I’ll point out that Federal contractors are not religious organizations providing religious services. The companies in question aren’t providing “rent-a-preachers” or wafers for Mass. (It would be a pretty obvious Establishment Clause violation if the federal government were hiring companies to provide sectarian religious services or sacraments.)

The contractors, rather, are building things, and performing basic, non-religious, services.

Since these are non-religious in nature, there is no legitimate reason to require, for example, that one’s employees all be Baptists. Likewise, there is no legitimate reason to require that all employees hold to the sexual code of the employer. This simply shouldn’t even be relevant to their employment. A lesbian can swing a hammer or clean a bathroom without interference from her orientation.

Thus, it really seems a stretch to me that having to hire competent employees without caring about their orientation wouldn’t require a violation of religion at all.

This would seem to be a basic fact, unless one believes that God has called one to isolate homosexuals and deny them access to jobs. If your religion is based on harming those who don’t follow your sexual rules, then I guess one could make that argument.

Federal contracting has its problems, but “too many gays employed” isn’t one of them.

The Mozilla and the World Vision cases are very similar.

The World Vision case is a bit different than the federal contractor issue, because World Vision is a ministry, and doesn’t rely on federal contracts. Thus, it is free to require religious tests for its employees. Thus, it appears to resemble the Mozilla case. Here is the parallel:

Certain donors to World Vision put pressure on that organization to exercise its hiring powers in a way that excluded gays. “We don’t want your kind (gays) working here.”

Certain customers (and employees and board members) put pressure on Mozilla to exercise its hiring powers in a way that excluded donors to a certain political campaign from the highest position of leadership. “We don’t want your kind (bigots) representing our organization.”

Po-TAY-to. Po-TAH-to.

Except that this isn’t the first time this has come up.

A key childhood memory is of the never-ending calls to boycott corporations for their political decisions.

This has been going on literally for decades. Boycott Target because they donate to Planned Parenthood. Boycott Burger King. Boycott Proctor and Gamble for...I forget...maybe it was because they were Satanist or something.

There was another reason, though, that really sticks in my mind.

If my memory serves, AT&T and Exxon Mobile were singled out for a particularly heinous violation of decency. What was that, you ask?

These corporations decided to spend their own money to extend health care coverage to same-sex partners.

How awful! Rather than use that money to buy a new corporate jet or line the pockets of the CEO (which would not have drawn a boycott), they were going to provide health insurance to people God hates. We cannot have that happen. BOYCOTT!

And that’s just health insurance. For centuries, gays risked losing their livelihood, their freedom, and even their lives if they were outed. (Even as recently as the last century, there is the sickening story of Alan Turing. It’s worth looking up.)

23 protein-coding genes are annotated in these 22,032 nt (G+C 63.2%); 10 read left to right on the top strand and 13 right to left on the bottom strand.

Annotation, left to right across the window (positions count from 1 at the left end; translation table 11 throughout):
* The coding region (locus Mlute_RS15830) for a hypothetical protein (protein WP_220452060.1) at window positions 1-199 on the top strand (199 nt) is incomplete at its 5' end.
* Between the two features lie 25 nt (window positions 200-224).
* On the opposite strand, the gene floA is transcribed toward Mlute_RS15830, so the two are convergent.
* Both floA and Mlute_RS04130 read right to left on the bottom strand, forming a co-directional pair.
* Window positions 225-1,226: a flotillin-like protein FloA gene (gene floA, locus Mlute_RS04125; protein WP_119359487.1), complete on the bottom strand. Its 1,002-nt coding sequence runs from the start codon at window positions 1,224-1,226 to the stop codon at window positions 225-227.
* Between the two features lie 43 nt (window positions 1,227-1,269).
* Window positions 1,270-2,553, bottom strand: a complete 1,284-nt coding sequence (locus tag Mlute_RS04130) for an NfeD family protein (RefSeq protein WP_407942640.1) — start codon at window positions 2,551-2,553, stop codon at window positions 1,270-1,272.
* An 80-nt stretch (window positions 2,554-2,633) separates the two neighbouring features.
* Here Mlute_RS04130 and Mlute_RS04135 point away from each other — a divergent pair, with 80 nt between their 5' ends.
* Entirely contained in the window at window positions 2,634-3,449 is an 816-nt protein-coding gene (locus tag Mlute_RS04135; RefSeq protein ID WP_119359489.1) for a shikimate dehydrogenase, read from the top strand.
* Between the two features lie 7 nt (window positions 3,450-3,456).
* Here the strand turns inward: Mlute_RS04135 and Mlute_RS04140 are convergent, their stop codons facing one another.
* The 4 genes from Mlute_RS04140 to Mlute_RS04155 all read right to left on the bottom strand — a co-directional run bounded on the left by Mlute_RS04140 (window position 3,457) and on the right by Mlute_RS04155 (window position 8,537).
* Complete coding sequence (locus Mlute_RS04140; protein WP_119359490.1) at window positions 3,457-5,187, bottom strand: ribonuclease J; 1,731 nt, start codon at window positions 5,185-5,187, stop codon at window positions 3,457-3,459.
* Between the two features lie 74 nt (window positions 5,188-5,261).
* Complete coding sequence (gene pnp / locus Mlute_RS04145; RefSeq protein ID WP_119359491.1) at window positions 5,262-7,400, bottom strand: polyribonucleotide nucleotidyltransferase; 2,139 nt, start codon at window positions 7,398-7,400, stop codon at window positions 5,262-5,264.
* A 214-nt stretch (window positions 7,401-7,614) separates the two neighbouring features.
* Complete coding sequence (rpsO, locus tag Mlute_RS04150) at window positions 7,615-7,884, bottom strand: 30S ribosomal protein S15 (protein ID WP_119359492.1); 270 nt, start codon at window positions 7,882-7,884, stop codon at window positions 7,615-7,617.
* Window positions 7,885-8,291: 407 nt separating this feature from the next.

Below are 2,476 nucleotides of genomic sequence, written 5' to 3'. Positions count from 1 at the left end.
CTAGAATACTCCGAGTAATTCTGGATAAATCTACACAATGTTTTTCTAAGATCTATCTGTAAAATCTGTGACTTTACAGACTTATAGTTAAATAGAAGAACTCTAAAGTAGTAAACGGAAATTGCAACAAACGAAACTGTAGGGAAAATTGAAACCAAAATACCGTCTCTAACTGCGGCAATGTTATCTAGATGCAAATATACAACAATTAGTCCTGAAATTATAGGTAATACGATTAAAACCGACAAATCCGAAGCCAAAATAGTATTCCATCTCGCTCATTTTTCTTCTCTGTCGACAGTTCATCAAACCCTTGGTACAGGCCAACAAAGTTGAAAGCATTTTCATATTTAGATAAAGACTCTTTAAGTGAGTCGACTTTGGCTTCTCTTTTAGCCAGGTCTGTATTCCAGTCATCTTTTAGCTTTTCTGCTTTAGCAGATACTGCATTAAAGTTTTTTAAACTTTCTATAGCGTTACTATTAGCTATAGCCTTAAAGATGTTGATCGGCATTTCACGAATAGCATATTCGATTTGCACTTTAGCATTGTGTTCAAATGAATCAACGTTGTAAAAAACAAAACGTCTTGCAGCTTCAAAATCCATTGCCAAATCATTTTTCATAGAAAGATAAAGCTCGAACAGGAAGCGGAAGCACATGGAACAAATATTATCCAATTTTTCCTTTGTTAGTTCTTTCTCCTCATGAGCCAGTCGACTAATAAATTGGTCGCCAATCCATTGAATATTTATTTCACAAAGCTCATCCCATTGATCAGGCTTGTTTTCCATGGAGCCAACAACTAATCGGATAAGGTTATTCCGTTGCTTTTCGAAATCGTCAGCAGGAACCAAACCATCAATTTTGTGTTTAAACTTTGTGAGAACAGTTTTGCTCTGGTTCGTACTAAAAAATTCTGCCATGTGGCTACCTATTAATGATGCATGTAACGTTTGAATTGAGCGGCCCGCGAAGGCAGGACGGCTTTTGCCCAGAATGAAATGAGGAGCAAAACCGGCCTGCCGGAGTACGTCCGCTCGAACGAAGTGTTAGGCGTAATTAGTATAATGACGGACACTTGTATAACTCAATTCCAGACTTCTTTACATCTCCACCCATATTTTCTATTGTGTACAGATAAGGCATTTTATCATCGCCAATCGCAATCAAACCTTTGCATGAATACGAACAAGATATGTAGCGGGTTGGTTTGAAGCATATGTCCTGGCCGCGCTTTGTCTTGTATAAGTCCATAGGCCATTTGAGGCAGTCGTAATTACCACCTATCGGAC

There is a pretty clear pattern of Evangelical Christianity - continuing through today - using its political and economical power to say, “We don’t employ your kind here.”

Again, let me go back to my previous post. Anything less than a complete and vigorous exclusion of gays from every facet of decent society is considered to be drawing God’s wrath on our nice little theocracy.

The shoe is now on the other foot.

The same tactics we have used for decades are now coming back around. When we were the majority, we could do this without repercussions. Now, public opinion has shifted and is continuing to shift, and we are finding that using our money and our speech to declare that God hates fags is making us unpopular. We are no longer the popular kids on the playground. Others are deciding that maybe they don’t want to hang out with us.

This isn’t the thought police. This isn’t an abridgment to religious freedom.

People don’t like to hang out with assholes. Not even if they are “Assholes for Jesus.™”

Especially not if they are “Assholes for Jesus.”

Again, the shoe is on the other foot, and we are suddenly faced with our own tactics being used against us, and we are freaking out. Perhaps we might have thought about that before we used those tactics.

If the tactics are legitimate when we use them, then why shouldn’t they be used by others? Legally, there is no difference. We just want our case to be treated differently.

Of course, we do believe that there is a difference. We just aren’t being honest about what that difference is. We like to claim that we have a politically consistent philosophy, but cases like this expose us. We believe in free speech...for us. We believe in non-discrimination in employment...for us, but not for gays. After all, we came unglued when World Vision decided to hire gays. And by god, we want the right to deny gays jobs or terminate them from the ones they have. (Or even, in some cases, we apply this to minorities and women. See Matt Walsh calling for abolishment of all restrictions on discrimination - including Civil Rights laws. Oh wait, he now has removed that post. Too embarrassing perhaps?)